Back to This Week's Parsha | Previous Issues
Vayeshev"Yehudah recognized, and he said, 'She is right; it is from me, inasmuch as I did not give her to Shelah my son'" (Bereishis 38:26).
Yehudah was a much respected person in an extremely high position. He was actually considered the king of all of the tribes of Israel. Suddenly he found himself in a very embarrassing situation. His daughter in law was found to be pregnant and he himself had sentenced her to be burned to death. Now she revealed to him secretly that he was, in fact, the father. He faced a great dilemma. On the one hand, how could he let an innocent woman and her twin babies be put to death? On the other hand, his prestige and his entire career were at stake. How could he admit publicly what he had done?
Yehudah decided that, come what may, he must be honest. He announced that "She is right; it is from me," and thought that he had forfeited everything. But Rashi brings the words of Chazal that a Heavenly Voice cried out that "It is from Me that this happened." Hashem Himself declared that He wanted Tamar to bear Yehudah's children, from whom would come out the future kings of Israel and even Moshiach himself. Thus Yehudah did not suffer by doing the right thing.
This is meant to be a lesson for us that one does not lose by being honest.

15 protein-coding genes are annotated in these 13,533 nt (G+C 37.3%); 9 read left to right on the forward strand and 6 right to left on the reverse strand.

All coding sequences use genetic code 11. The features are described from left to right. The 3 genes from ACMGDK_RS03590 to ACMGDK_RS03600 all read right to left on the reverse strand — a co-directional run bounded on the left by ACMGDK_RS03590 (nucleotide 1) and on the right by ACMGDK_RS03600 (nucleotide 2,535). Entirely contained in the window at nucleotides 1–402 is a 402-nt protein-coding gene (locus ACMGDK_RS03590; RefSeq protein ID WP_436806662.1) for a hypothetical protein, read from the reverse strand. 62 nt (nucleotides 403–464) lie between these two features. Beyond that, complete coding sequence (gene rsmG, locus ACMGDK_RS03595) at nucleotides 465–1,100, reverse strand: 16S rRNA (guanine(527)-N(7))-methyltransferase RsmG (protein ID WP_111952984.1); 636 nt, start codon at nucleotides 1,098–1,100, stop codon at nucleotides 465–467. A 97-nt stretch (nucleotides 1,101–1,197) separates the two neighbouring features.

My mentor, Reb Ya'akov Kaminetsky, zt"l, was known to be extremely strict about telling the truth, no matter what the consequences may be. He once told me the following, very interesting, story.
Reb Ya'akov left his family in Europe and traveled to the States to try to get a position in the "New World" and bring his family there. After many disappointments, he finally was offered a job as the Rav of the Jewish community in Toronto, Canada. A festive dinner was hosted in his honor, and the head of the community, a prominent, rich man (whose name, I believe, was Mr. Rubenstein), rose to greet the new rabbi to the community. A devar Torah (a Torah discourse) was in order, but the layman said some derush (non-literal interpretation) which Reb Ya'akov realized was simply not true. Reb Ya'akov was in a dilemma. To publicly correct the gentleman would be very untactful, and might even cost the new rabbi his job, a job which he needed so dearly. On the other hand, Reb Ya'akov deliberated, to let the vort (lit. "word") pass uncorrected would give the people the impression that he agreed that it was true, and this he simply could not do.
Finally, it was Reb Ya'akov's turn to speak. With a heavy heart, he did what he knew must be done. He objected to the community leader's piece of Torah, explained why it was not true, and proceeded to interpret the passage properly, all the while convinced that he had sacrificed a golden opportunity for his principles.
However, Reb Ya'akov said, the speaker was enormously impressed with this uncompromising rabbi, and immediately became his dedicated follower who always stood loyally at the Rav's side, in every communal matter, all through the years he served as Rabbi of Toronto. With this episode of his life, Reb Ya'akov taught us that the truth need not hurt.
May we always follow the path of truth and then we will be truly happy in this world and in the World-to-Come.
Shema Yisrael Torah Network